It seems to me though that there are practical limits being reached, because of the move to multiple cores. It’s not as if we all chose this path. If you ask software developers (me included), none of us are looking upon this with much glee. I’m not sure what’s holding up 64-bit adoption. That would seem to be the next logical step. Maybe it’s the same heat issue. Ideally us developers would like to see the single-core approach continue on until effective methods of parallel computing are developed, beyond the use of threads and semaphores or RPC between multiple processes. This isn’t the world we live in today. The single-core approach has reached its limit, and we’re now having to deal with that.

    Gaining more speed out of these multiple cores is going to be a greater challenge than it was to take advantage of 32-bit processing when that was a new thing in the PC world.

  3. Comment by Michael Suess | 2007/07/11 at 21:46:18

    I know many software developers don’t like the move to multi-cores, because it turns their world upside down. But if you see it as a chance to separate yourself from the crowd, the future may look brighter – and thats why you are here and reading this, right? The future is parallel, you either accept that and ride the wave or it rides you ;-)

  4. Comment by Sonila | 2007/07/24 at 00:26:05

    The problem is not as easy as it seems to be. When calculating the processing power more than one factor are to be taking into account. Clock speed is one of the metrics but it is very relative as a concept. In dual-core or cell processors era, the computing power makes more sense when speaking about how fast a certain task can be executed.
    According to parallel processing, Amdahl’s Law is stressing the sequential heritage on the algorithms that can be used on a certain problems and the architecture plays

  5. Comment by Sonila | 2007/07/24 at 00:29:48

    a crucial role. That’s why one needs to be very careful in mentioning X or Y law, without taking into account a profound insight and conditions that the law might apply.

  6. Comment by Michael Suess | 2007/07/25 at 17:19:10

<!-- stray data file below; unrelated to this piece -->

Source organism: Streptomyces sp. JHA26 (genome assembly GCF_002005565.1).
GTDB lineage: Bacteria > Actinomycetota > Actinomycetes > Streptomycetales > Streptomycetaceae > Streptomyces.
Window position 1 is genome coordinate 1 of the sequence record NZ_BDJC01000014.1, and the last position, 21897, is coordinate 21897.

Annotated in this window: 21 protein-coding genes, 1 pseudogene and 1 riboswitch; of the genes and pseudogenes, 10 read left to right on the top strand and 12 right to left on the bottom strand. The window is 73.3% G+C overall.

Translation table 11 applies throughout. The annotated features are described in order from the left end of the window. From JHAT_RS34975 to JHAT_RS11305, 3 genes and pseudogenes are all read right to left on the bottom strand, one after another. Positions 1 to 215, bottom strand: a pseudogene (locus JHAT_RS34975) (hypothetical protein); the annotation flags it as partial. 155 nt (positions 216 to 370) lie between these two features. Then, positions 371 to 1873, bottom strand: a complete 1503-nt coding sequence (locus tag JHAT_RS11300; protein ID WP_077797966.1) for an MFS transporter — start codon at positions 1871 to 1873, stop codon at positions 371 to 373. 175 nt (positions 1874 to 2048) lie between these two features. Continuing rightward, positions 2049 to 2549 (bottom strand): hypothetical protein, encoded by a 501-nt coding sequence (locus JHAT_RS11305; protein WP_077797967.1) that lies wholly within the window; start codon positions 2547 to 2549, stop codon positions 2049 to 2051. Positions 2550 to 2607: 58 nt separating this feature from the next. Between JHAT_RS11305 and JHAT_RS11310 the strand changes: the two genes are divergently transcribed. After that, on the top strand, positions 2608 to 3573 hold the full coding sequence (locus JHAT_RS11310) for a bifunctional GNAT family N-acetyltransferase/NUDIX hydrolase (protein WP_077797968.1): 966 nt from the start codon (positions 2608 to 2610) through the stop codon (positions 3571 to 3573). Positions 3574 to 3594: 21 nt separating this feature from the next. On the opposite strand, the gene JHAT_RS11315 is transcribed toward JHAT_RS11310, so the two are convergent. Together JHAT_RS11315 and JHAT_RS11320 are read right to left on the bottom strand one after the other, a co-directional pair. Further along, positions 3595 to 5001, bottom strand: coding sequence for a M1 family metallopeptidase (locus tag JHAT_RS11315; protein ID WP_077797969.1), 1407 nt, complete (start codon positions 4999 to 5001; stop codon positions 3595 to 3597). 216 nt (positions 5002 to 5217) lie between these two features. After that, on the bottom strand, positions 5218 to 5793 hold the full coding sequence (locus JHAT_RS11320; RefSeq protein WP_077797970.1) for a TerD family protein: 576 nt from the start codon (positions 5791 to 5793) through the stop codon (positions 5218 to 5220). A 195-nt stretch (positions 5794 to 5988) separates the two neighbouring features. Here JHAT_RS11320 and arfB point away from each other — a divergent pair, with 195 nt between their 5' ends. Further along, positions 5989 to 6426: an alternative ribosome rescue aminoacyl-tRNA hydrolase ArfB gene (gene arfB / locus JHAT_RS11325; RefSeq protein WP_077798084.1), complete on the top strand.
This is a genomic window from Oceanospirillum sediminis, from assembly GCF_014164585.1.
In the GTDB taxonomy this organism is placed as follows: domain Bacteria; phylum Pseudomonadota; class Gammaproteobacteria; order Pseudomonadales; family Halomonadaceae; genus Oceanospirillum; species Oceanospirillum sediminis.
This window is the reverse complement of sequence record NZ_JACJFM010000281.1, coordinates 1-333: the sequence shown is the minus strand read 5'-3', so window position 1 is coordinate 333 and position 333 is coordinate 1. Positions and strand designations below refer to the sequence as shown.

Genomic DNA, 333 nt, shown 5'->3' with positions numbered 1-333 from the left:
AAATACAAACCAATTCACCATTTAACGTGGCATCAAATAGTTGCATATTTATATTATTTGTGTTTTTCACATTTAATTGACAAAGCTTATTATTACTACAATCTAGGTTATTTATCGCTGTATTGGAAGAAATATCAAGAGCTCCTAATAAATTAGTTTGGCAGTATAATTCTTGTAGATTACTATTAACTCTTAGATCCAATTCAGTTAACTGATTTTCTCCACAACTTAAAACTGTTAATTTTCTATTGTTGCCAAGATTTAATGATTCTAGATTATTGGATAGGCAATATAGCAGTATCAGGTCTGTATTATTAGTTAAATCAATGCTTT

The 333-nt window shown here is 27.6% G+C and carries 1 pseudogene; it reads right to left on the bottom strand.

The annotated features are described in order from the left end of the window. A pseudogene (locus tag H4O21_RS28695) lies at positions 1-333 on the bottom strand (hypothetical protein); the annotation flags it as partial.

@Sonila: I am not sure I can follow your argumentation here. Are you disagreeing with the points raised in my post? You seem to be agreeing to at least some of them, yet I fail to see your point. I might be being dense, but I just cannot twist my head enough to follow your arguments…

  7. Comment by Remi Chateauneu | 2007/08/03 at 16:55:47

    “The density of transistors on chips doubles every 24 month.”
    Yes, higher transistors density is used for more cores, deeper RISC pipes, more complex caches and instructions processing (branch prediction, hyper-threading), etc..

    But I am surprised of how many new instructions sets ( MMX, SSE3, SSE4 ) appear in the Intel architecture ? Can instructions as MPSADBW ( Compute eight offset sums of absolute differences ) or PHSUBD (Packed Horizontal Substract ) still be qualified as RISC ? Or will the trend be to the return of CISC-like instructions, as the safest way to have more performance (Remember Vax’s POLYD: Evaluate polynomial D_floating …) ?

  8. Comment by Michael Suess | 2007/08/03 at 21:45:00

    @Remi: I could be wrong here, but isn’t the x86 a CISC-architecture? Still is and has always been. Internally, microcode is used to translate the instructions into more RISC-like ones, but the architecture is still a CISC. See this for details:
    http://ctas.poly.asu.edu/bgannod/CET520/Spring02/Projects/demone.htm

  9. Comment by L505 | 2008/02/04 at 02:30:35

    Moore’s law is not a law. It is a trend he charted. The fact that foreign exchange or stock market goes up a certain amount in a certain period of time is not a law. It is a trend.